Last weekend Georgia, one of the first states to reopen businesses, hosted the first flat track race with fans since the onset of the COVID-19 pandemic. Sponsored by the Deep South Motorcycle Club (M/C), the event attracted 180 riders from as far away as New York and Ohio to the Georgia Karting Komplex in tiny Carnesville, Georgia, for some much-needed bar banging action.

“Everybody’s itching to race,” said Deep South Motorcycle Club’s Jason Griffin.

According to competitor Monique Ter Haar Minor, the event attracted about 300 fans. Minor added that getting back to the track was “a very cool feeling and I have been enjoying it so very much!” The pandemic has brought about “A different appreciation for all of this!”

Franklin County gave Georgia Karting Komplex owners Chester Hester and Todd Kahler the green light to hold the races, but it wasn’t an easy venture. Hester and Kahler spent hours negotiating the track's reopening with the Franklin County Department of Health, Georgia’s governor’s office, the Center for Disease Control of Georgia, and Carnesville City Managers. Spectators parked their cars apart and maintaining six feet of distance between people was encouraged as fans watched from the fence line, the grandstands, and their cars.

As far as racing goes, it was business as usual. The Deep South M/C Carnesville flat track races had a full range of classes, from Open Pro to Super Hooligans and Vintage Singles down to 65cc racers. The eagerness to spin laps on the 1/8-mile oval of Georgia clay was palpable in the pits. In the Open Pro class, AFT Singles and Production Twins racer Kevin Stollings beat out American Flat Track veteran Kevin Varnes (former National Number #89) and AFT Singles competitor Brandon Kitchen for the victory. Kitchen flipped the script in the Pro Am Main to take the wire-to-wire victory.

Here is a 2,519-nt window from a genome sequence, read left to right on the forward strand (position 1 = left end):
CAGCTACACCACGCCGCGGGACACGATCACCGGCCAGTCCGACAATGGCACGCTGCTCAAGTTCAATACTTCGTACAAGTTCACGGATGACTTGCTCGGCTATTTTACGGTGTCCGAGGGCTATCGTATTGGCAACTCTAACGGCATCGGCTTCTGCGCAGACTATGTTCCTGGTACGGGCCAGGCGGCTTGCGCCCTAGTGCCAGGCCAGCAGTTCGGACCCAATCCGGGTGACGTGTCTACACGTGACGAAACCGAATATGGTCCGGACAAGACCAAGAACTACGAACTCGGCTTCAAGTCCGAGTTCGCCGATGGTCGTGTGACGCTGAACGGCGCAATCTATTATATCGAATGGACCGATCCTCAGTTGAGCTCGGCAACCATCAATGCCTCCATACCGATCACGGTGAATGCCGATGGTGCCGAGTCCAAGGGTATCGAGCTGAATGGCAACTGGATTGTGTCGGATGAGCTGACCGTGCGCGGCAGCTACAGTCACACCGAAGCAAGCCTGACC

Count Jason Griffin among those "itching to race." 

“Made the trip down to Georgia for a little racing action feels good to get out of the house and blow the dust off the Orange steeds,” posted Kitchen to Facebook.

One of the most crowded fields, though, was the hooligan class. Griffin said there were about 20-25 riders who showed up to compete, many of whom he’d never seen at the track before. When the dust had settled, Joseph Houston emerged victorious in the Super Hooligan main event on his Harley-Davidson Sportster.

In addition to being safety coordinator of the Deep South M/C, Griffin both promoted and competed in the races. Griffin, who lost his right arm at the age of two, started riding at age three so he’s been on two-wheels almost as long as he’s been walking. Griffin is an adaptive athlete who doesn’t let having only one arm keep him from competing at an extremely high level. His actions have inspired many, disabled and able-bodied alike. He said he likes to “give people hope, that’s what I was put on this earth to do.” Holding the flat track races last weekend was also based partly on hope and restoring a bit of normalcy in a world that lately has been anything but normal.

There’s more flat track racing planned this weekend at Travelers Rest Speedway in South Carolina as Flat Track Futures presents Thunder on the Mountain III. The race will undoubtedly attract many top-level riders thanks to its $14,000 Expert/Pro Purse as there’s no shortage of racers out there itching to compete again with the American Flat Track season still on hold.